By STEPHEN FLANAGAN JACKSON
Seventy-five years ago it was termed “the devil’s pitchfork.” A 1936 propaganda movie, Refer Madness, touted the insidious dangers of marijuana addiction for teenagers. Twenty years ago, possession of a joint or two could have spelled a prison term and a felony arrest.
Now, many states have moved to legalize the sale and possession of marijuana, usually in amounts deemed to be for personal use only. The euphemism and the rationale for this cultural and law enforcement pivot is based on two contemporary, less-threatening terms: recreational and medical. Recreational pot is still not legal in Florida, although draconian enforcement and jail time have all but disappeared. Medical marijuana is legal; however, the red tape (and costs) involved, for physician and patient, stretches from Pensacola to Naples.
Gov. DeSantis has repealed the ban on smoking medical cannabis, providing greater access to administer medical cannabis. Florida has even appointed a “Cannabis Czar” to enhance a regulated medical marijuana market.
As the horror stories about opioids have increased, more and more people and physicians are considering turning to a scientific cousin of marijuana, cannabidiol (CBD). Both the hemp plant and the marijuana plant provide CBD-rich cannabis oils. Hemp, however, contains under .3 percent THC, which is the psychoactive compound that gets marijuana users high. Hemp-derived CBD is used in products like oils, vapes, and edibles to provide a soothing, pain-relief effect. CBD, the non-psychoactive portion of the hemp plant, will not get a user high, in the same sense as marijuana. CBD has become popular due to its ability to provide relief from anxiety, pain, and mood swings, to help people sleep, and to help people looking to cutback on pharmaceuticals.
Into this controversy steps a South Shore physician, Sasha Noe, an award-winning physician, researcher, and expert in chronic disease management, preventative health – and medical cannabis.
For two decades, Dr. Noe, originally from Trinidad, has consulted and helped patients using medical cannabis, educated physicians on how to help their patients using medical cannabis, and consulted with the medical cannabis industry on how to meet the needs of both patients and physicians dealing with this topic. Noe, to the best of this writer’s knowledge, is the only known physician in the US who holds a PhD in molecular and cellular cannabinoid research, as well as a DO (Doctor of Osteopathic Medicine) degree.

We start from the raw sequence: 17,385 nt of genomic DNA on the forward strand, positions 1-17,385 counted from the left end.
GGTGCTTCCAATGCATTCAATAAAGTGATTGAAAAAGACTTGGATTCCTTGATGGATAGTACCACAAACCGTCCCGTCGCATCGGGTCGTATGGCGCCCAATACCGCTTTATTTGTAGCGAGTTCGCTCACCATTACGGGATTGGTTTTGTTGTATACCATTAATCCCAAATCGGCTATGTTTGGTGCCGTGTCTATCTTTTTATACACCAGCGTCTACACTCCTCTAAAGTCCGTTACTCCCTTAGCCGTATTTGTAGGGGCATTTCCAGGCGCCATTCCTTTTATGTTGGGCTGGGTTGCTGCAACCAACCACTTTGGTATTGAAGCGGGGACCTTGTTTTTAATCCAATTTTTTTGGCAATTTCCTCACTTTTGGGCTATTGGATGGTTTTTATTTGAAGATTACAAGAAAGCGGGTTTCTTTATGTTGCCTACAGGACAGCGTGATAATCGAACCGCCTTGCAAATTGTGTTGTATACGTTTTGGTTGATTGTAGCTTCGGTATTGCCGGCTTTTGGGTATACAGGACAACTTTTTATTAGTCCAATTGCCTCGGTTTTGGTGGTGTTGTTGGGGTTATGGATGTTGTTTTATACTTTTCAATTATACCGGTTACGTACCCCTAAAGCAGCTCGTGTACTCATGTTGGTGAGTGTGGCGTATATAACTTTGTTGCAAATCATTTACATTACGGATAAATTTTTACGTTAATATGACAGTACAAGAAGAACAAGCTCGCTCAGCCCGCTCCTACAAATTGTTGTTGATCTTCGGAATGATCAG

“I have specific clinics, including Apollo Beach, which evaluate patients to determine if medical cannabis use is appropriate and safe for them,” she pointed out. “I also lecture and educate physicians and non-physicians on various medical cannabis educational topics, nationally and internationally. There is no cookie-cutter method for helping patients with medical cannabis.”
Citing a tried and true analogy, Noe emphasized, “I don’t give them a fish, so to speak; I teach them how to fish.”
In 2018, Noe published a book named Marijuana And The Bible. She recently had a book signing at her Apollo Beach office for her latest release, Cannabis And The Immune System.
This book highlights the one-of-a-kind doctoral dissertation works of the author, Noe, as well as CBD’s application from “the bench to the bedside.”
Holistic patient care is one of Dr. Noe’s self-proclaiming driving core values. For more than two decades she has kept patients at the forefront of her mission through a total body-wellness approach to treatment.
Noe fully recognizes the possibilities of substance abuse problems with both so-called recreational marijuana and with medical cannabis. Speaking from her perspective as a physican, Noe said recreational drug use in adolescence for any drug or at any age is not recommended. She also warns about the OTC (over-the-counter) or over the internet purchase of CBD products, the potential next snake oil that offers a panacea for one’s aches, pains, and miseries.
“The CBD market is becoming like the billion-dollar supplement industry, she advises, adding the admonition that you don’t always know what you are getting (and taking). You are taking a gamble about the safety of hemp-based CBD products purchased over the internet or over the counter, the physician explained.
“From where I stand, there is no controversy about the medical benefits of cannabis in certain situations,” said Noe. “Individuals in my practice experience benefits from it without adverse effects. It is just a matter of time before the controversy ends, and more clarifications on risks-benefits can be accurately made from a medical and research standpoint.”
Dr Noe has a passion for medical missions and since 1995 has participated in numerous volunteer community service projects and fundraising activities in the Tampa Bay area, as well as overseas. She has lived in the Tampa Bay area for over 20 years and in Apollo Beach since 2003. Dr. Noe enjoys her free time with her husband of 28 years and her two children. Being from the island of Trinidad in the Caribbean, Dr. Noe said she appreciates the small-town charm and lifestyle in the SouthShore and combining the small-town doc experience with modern technology to bring an exceptional experience to her patients.